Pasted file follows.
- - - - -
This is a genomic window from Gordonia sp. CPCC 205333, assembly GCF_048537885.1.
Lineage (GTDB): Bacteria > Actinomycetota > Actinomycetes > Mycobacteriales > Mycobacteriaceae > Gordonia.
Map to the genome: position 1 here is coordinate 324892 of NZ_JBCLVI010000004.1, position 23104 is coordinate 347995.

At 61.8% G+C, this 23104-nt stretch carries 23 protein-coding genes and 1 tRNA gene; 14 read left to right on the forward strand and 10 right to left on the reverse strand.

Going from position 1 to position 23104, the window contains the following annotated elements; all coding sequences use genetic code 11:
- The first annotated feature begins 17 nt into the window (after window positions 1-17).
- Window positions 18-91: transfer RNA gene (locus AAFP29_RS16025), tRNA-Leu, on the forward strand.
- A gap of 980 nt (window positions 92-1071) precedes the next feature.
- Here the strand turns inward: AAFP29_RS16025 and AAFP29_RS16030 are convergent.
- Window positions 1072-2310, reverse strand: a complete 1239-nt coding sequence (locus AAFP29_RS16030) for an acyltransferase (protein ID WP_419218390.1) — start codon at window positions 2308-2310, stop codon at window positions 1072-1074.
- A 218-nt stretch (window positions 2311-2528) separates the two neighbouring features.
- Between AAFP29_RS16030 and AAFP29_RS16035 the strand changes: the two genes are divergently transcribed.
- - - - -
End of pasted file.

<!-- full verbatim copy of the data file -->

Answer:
This is a genomic window from Gordonia sp. CPCC 205333, assembly GCF_048537885.1.
Lineage (GTDB): Bacteria > Actinomycetota > Actinomycetes > Mycobacteriales > Mycobacteriaceae > Gordonia.
Map to the genome: position 1 here is coordinate 324892 of NZ_JBCLVI010000004.1, position 23104 is coordinate 347995.

At 61.8% G+C, this 23104-nt stretch carries 23 protein-coding genes and 1 tRNA gene; 14 read left to right on the forward strand and 10 right to left on the reverse strand.

Going from position 1 to position 23104, the window contains the following annotated elements; all coding sequences use genetic code 11:
- The first annotated feature begins 17 nt into the window (after window positions 1-17).
- Window positions 18-91: transfer RNA gene (locus AAFP29_RS16025), tRNA-Leu, on the forward strand.
- A gap of 980 nt (window positions 92-1071) precedes the next feature.
- Here the strand turns inward: AAFP29_RS16025 and AAFP29_RS16030 are convergent.
- Window positions 1072-2310, reverse strand: a complete 1239-nt coding sequence (locus AAFP29_RS16030) for an acyltransferase (protein ID WP_419218390.1) — start codon at window positions 2308-2310, stop codon at window positions 1072-1074.
- A 218-nt stretch (window positions 2311-2528) separates the two neighbouring features.
- Between AAFP29_RS16030 and AAFP29_RS16035 the strand changes: the two genes are divergently transcribed.